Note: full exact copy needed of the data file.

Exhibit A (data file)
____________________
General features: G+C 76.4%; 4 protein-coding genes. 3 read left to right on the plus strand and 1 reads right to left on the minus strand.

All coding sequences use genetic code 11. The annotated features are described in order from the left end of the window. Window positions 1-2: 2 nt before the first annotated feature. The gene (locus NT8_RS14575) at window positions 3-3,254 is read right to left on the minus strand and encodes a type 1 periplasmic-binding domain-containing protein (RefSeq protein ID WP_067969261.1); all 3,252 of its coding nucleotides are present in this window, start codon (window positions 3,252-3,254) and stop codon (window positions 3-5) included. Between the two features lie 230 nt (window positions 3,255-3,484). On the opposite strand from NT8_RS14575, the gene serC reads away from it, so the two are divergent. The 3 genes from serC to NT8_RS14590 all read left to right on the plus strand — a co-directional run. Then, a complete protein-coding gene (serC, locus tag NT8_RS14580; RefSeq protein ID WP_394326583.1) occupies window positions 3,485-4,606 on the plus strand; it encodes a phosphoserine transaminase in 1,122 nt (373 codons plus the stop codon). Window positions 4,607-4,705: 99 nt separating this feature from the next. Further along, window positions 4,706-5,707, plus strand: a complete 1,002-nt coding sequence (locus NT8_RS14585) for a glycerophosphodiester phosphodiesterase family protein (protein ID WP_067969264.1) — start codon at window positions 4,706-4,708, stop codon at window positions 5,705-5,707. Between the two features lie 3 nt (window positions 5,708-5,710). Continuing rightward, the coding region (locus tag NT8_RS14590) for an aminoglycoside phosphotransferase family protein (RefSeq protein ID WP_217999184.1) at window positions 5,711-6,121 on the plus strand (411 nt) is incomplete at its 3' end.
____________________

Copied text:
General features: G+C 76.4%; 4 protein-coding genes. 3 read left to right on the plus strand and 1 reads right to left on the minus strand.

All coding sequences use genetic code 11. The annotated features are described in order from the left end of the window. Window positions 1-2: 2 nt before the first annotated feature. The gene (locus NT8_RS14575) at window positions 3-3,254 is read right to left on the minus strand and encodes a type 1 periplasmic-binding domain-containing protein (RefSeq protein ID WP_067969261.1); all 3,252 of its coding nucleotides are present in this window, start codon (window positions 3,252-3,254) and stop codon (window positions 3-5) included. Between the two features lie 230 nt (window positions 3,255-3,484). On the opposite strand from NT8_RS14575, the gene serC reads away from it, so the two are divergent. The 3 genes from serC to NT8_RS14590 all read left to right on the plus strand — a co-directional run. Then, a complete protein-coding gene (serC, locus tag NT8_RS14580; RefSeq protein ID WP_394326583.1) occupies window positions 3,485-4,606 on the plus strand; it encodes a phosphoserine transaminase in 1,122 nt (373 codons plus the stop codon). Window positions 4,607-4,705: 99 nt separating this feature from the next. Further along, window positions 4,706-5,707, plus strand: a complete 1,002-nt coding sequence (locus NT8_RS14585) for a glycerophosphodiester phosphodiesterase family protein (protein ID WP_067969264.1) — start codon at window positions 4,706-4,708, stop codon at window positions 5,705-5,707. Between the two features lie 3 nt (window positions 5,708-5,710). Continuing rightward, the coding region (locus tag NT8_RS14590) for an aminoglycoside phosphotransferase family protein (RefSeq protein ID WP_217999184.1) at window positions 5,711-6,121 on the plus strand (411 nt) is incomplete at its 3' end.